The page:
For all the saints who from their labors rest,
Who thee by faith before the world confessed
Thy name O Jesus, be forever blessed
Thou wast there rock, their fortress and their might
Thou Lord their Captain in the well-fought fight
Thou in the darkness drear their one true Light
I am not who I once was. The past five years have molded, scarred, stripped, and re-formed me. I hardly recognize my own soul. I can't figure out how I feel about that.
Although I have always struggled with some anxiety and worry, and with some negativity, I used to think of myself as quite happy nonetheless. I am pretty sure I would have defined myself, even, as a happy, confident person.
I don't really anymore. I don't think of myself as an unhappy person now, But the lightness and self-assuredness of my thinking and planning has faded away and I am much more serious in my heart than I used to be. I have thought of this change as a bad thing, something to be changed or remedied as soon as possible. If I'm not depressed (I'm comfortable saying that I'm not) then shouldn't I be able to return to this prior feeling of general happiness that used to characterize my life? Who am I if I have lost that identity of happy confidence that was once so significant to me?
Recently my friend was sharing how he heard a sermon once that said that even after birth we continue to live as if in the womb for a time. This made me think of the concept of the "fourth trimester," a common phrase in the birthing world used to remind parents how dependent their baby is going to be, I suppose. In the sermon the preacher suggested that some people continue in this "fourth trimester" for many many years and then are forced out of it for some reason or another. There was a specific event in my life about 4 years ago that ended my fourth trimester completely and suddenly, and I have had to face the horrors of the brokenness of the world as it touched very close to our family. It changed me on a fundamental level; it changed the way I look at the world and in the way I see other people, even those close to me.
Added to that is our move to the mission field nearly five years ago where we daily face significant needs in a sorrowing community, where I frequently spend time with children who suffer abuse and neglect at home from adults who themselves suffered abuse and neglect in their own childhoods. How does one cling to happiness in this life when surrounded by such suffering and brokenness?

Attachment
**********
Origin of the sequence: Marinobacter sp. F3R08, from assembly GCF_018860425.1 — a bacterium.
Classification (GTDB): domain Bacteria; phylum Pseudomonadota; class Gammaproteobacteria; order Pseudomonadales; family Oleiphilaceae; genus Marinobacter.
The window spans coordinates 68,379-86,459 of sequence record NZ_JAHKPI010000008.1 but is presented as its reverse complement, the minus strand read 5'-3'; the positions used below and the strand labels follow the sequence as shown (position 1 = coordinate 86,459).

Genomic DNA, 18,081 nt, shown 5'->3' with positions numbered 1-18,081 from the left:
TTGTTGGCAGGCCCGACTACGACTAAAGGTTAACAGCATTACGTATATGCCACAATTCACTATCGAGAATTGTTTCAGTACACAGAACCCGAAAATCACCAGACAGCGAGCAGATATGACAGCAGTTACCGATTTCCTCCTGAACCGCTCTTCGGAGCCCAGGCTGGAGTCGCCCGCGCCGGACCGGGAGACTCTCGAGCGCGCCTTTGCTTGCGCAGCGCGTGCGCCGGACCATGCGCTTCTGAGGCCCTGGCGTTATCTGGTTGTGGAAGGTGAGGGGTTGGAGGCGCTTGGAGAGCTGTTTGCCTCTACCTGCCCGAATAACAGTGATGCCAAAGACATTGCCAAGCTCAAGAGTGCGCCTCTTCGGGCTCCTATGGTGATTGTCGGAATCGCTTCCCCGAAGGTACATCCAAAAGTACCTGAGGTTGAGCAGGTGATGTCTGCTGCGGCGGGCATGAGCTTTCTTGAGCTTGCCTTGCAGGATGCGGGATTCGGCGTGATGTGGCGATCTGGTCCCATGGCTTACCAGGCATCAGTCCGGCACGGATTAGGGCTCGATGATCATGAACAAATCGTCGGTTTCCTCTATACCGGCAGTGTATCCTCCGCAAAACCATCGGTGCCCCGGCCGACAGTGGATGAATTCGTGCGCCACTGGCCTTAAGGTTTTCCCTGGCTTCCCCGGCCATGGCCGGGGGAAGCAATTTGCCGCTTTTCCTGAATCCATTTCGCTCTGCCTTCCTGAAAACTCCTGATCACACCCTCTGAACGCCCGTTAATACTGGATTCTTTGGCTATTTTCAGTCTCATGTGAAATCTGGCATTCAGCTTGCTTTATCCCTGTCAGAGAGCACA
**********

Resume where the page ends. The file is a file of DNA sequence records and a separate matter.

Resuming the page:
Fight as the saints who nobly fought of old
And win with them the victor's crown of gold
The golden evening brightens in the west
Soon, soon to faithful warriors comes their rest
Sweet is the calm of Paradise the blessed
I have had to change my definition of happiness. I still find some solace in temporal things - reading, knitting, raising my little ones, cooking, gardening. These are precious gifts that make me happy but not the same kind of buoyant happiness that characterized my youth. However, I am beginning to realize that there can be a deep solemnity in true happiness. By solemnity perhaps I mean "weight." Or "significance." Certainly the things that make me feel happiness have changed dramatically, but the feeling itself when I am happy is different too. It is a good feeling, one specifically focused on gratitude to God for that moment, fleeting as it may be, and one that clings to the promise that one day those moments won't be fleeting but will be everlasting. This part is but a winter breath, a vapor that fades away rapidly, but the coming happiness will be weighty and lovely and full and unending.
But lo! There breaks a yet more glorious day
The saints triumphant rise in bright array
The King of glory passes on His way
From earth's wide bounds, from ocean's farthest coast
Through gates of pearl streams in the countless host
Singing to Father, Son, and Holy Ghost,
"For All the Saints"
one of my favorite hymns,
as recorded on the album Indelible Grace III
by Dan Haseltine